Just having some hot coals falling through the grate does not mean the entire grate is clean of ash. You would want to see hot coals coming from all the grate area, not just a few spots and coals.

You might want to let the hopper burn down, and let the fire burn all the way out and take a shovel and gloved hands and 'disect' the ash pile to find what is remaining on the grate. This will help determine what it will take to fix the problem.

Some stoves need an occasional poke in and around a grate that doesn't seem to shed it's ash. A stiff 1/4" steel wire poker with a gloved hand will often open up a clogged opening and make the fire come back to life in those areas that are not burning.

Some coal burns consistantly to a fine ash, other coal leaves hard chunks. This can vary from breaker to breaker, or even purchase to purchase from the same breaker. You might try coal from a different source and see if it burns better for your stove.

Hope this helps. Greg L

Stoker Coal Boiler: Axeman Anderson 260
Hand Fed Coal Boiler: Self-built 'Big Bertha' SS Boiler
Baseburners & Antiques: Keystone 11, Art Garland

Re: Narrow Coal Bed in Kodiak Stove

PostBy: Cap On: Thu Feb 01, 2007 7:59 pm

Hey guy in W VA. I also experienced similar problems during my 1st 3yrs burning coal. A new/fresh coal fire would burn bright & strong for about 48 hrs. And then the old ash would build up and I would experience problems keeping a good fire and the old ash would clog stuff up.

I chalked it up to inadequate draft. Each evening as the temps cooled, so did my flue, and my draft. But I believe I was also not understanding the basics which I learned from members on this board such as Richard, Greg, Al & others. But I also learned from trial and error.

I repaired my drafting problems and payed close attention to the basics. I shake my unit until I get as much ash as possible without spilling my fire and then I may shake again an hr later. I only load her up after she is really fired up.(':)') Smile ( mhmm! ) And then I build the heat up in the flue before throttling down the draft.

Describe in detail your flue in regards to material, diameter & height. Is your vent exhaust the same diameter? Greg is our resident expert in regards to the basics. And there are a bunch of others who really understand the science of coal burning.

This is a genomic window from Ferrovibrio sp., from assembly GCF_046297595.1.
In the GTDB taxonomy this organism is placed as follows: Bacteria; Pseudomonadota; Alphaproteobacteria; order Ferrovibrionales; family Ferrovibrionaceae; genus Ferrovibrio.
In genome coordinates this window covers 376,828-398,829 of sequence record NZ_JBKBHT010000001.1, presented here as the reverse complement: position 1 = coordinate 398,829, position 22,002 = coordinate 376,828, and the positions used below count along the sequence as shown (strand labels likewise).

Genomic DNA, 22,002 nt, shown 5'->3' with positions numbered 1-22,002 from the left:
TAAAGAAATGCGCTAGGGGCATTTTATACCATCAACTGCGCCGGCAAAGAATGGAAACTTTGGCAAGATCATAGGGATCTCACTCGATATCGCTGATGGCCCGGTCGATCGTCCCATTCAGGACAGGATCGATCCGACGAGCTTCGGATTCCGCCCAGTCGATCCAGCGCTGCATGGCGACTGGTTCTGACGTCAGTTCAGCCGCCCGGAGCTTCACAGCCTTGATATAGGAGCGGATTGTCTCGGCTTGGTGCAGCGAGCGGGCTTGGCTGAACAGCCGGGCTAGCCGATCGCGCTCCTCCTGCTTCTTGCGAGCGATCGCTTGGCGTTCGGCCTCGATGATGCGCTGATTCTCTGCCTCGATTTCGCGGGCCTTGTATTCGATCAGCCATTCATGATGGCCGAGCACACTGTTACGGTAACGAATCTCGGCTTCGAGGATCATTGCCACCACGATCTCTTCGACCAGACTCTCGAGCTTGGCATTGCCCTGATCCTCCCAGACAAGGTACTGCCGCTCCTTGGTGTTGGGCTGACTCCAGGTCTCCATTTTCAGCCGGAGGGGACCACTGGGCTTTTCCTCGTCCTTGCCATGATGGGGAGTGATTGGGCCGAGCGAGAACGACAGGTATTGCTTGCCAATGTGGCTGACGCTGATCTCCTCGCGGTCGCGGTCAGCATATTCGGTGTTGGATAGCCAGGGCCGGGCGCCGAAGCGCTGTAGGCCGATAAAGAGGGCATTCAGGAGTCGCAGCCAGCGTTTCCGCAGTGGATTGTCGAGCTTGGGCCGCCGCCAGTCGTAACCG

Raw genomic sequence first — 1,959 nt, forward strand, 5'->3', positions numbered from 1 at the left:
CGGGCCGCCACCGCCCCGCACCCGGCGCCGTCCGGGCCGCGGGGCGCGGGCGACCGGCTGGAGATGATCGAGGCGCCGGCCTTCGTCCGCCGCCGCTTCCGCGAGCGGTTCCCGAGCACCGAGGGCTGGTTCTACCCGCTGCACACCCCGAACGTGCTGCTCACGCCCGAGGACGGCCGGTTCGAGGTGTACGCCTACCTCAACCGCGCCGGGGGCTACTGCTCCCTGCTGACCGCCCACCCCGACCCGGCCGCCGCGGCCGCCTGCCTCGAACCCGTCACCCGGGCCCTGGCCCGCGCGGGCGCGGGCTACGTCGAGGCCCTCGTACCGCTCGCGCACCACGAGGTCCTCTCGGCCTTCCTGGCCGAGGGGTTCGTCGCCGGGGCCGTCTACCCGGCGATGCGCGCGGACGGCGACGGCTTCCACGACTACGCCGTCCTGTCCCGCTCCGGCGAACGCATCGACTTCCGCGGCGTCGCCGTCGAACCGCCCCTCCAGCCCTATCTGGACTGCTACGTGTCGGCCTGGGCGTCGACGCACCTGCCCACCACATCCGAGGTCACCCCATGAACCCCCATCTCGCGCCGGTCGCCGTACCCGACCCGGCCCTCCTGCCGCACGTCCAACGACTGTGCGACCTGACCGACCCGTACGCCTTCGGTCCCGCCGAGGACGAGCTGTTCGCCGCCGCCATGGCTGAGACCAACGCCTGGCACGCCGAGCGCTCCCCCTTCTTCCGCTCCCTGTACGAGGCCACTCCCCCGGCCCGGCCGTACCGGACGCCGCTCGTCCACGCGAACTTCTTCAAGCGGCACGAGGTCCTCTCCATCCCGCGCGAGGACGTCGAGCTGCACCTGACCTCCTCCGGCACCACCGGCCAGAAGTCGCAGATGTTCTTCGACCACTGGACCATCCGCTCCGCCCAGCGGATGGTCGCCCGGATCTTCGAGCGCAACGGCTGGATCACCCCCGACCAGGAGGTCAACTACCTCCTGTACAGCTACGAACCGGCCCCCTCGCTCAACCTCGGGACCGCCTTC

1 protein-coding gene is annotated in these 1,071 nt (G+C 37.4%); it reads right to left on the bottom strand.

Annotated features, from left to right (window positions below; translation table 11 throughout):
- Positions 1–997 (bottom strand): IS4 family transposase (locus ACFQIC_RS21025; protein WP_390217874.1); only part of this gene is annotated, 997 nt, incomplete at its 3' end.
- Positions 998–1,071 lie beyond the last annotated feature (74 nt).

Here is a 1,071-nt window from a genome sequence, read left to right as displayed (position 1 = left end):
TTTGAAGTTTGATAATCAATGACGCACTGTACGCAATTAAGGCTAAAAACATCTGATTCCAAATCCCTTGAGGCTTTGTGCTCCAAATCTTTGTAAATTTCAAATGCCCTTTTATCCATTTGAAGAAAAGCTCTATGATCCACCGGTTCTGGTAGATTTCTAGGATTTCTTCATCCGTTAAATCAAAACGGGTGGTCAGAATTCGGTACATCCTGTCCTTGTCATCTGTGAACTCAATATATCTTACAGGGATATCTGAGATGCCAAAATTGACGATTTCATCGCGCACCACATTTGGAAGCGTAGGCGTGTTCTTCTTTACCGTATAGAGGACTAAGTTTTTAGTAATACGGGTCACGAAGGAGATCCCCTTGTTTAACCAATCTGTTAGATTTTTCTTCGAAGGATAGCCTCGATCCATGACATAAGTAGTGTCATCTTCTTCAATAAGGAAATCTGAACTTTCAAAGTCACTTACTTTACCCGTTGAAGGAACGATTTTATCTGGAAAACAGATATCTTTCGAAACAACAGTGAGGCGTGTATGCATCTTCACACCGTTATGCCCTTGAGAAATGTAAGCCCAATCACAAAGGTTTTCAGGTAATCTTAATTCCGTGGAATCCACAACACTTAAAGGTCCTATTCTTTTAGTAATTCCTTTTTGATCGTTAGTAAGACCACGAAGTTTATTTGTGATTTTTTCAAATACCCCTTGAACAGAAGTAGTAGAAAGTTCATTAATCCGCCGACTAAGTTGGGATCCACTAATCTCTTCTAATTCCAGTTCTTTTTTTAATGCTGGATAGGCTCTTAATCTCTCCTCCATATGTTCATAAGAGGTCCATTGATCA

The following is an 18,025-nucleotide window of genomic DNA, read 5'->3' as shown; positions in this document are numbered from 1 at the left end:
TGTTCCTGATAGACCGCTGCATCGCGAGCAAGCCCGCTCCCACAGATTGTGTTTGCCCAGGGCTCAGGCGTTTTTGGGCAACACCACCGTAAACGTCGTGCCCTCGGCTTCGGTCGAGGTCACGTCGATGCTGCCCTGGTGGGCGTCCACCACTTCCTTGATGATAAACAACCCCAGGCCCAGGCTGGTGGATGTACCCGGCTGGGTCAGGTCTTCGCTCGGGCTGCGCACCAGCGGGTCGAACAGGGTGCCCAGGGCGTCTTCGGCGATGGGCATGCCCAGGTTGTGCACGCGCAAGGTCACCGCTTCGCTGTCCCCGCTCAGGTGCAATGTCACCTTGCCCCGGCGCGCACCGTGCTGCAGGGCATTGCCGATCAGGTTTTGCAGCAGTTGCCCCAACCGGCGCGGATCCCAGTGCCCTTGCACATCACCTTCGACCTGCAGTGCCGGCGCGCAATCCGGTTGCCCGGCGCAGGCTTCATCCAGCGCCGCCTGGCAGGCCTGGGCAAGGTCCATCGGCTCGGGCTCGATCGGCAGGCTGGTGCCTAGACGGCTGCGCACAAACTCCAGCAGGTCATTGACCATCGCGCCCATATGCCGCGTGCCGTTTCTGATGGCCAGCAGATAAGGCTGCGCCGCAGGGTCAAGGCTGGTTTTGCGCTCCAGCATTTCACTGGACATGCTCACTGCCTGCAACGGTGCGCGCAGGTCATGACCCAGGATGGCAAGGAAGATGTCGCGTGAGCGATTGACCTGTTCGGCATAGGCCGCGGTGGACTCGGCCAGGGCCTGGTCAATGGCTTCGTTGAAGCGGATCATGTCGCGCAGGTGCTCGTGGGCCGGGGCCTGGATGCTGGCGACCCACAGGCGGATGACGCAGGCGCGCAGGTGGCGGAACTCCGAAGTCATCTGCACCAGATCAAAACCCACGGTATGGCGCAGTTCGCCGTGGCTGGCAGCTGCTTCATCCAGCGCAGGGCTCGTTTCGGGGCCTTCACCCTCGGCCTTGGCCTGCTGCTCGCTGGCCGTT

Hand Fed Coal Boiler: Harman SF 250, domestic hot water loop, heat accumulator

Re: Narrow Coal Bed in Kodiak Stove

PostBy: Jerry & Karen On: Thu Feb 01, 2007 9:36 pm

Hi Farm4,
Over the years I had heard this story many times with that type of hand fired stove. I think if you look around you will find a poker, that's what is needed in your case. If the center round grate is the only thing that moves then thats the only place that ash will fall through. Poking it down will help your case, but not solve the problem.
Jerry & Karen

Re: Narrow Coal Bed in Kodiak Stove

PostBy: willowbarnfarm4 On: Thu Feb 01, 2007 11:00 pm

Thanks so much for all the advice, and you mostly confirmed what I figured about the stove and using the poker. We do use that occasionally and it does help immensely. Weird thing is, today, I noticed this afternoon after a fill up, the stove is burning great and the ash is different than it has been. The coal yard we got all our coal last year and the coal this year at the beginning of the season was out of nutcoal, so a couple of months ago we went to a new yard. That coal burned HOT!!! and it seemed to not fill the stove with as much unburnt coal and ash as the other stuff. So we started going there-WELL, about a month ago during a very cold snap we went and got our normal load from the same yard and the bags were loaded with water. No big deal I thought because I know water isnt really supposed to affect coal too much right? It burned terrible-back to this narrow narrow coal bed-Well, this fire today that is burning so great is new from yesterday from the same yard! So you are right, it can make a difference from bag to bag sometimes! So I really appreciate the advice! One more question, I haven't quite figured out the barometric damper (if I'm even spelling it right) and its purpose. Is there a good thread here you could direct me to or explain the actually science of how it works? P.S. Found the answer to that question-thanks again!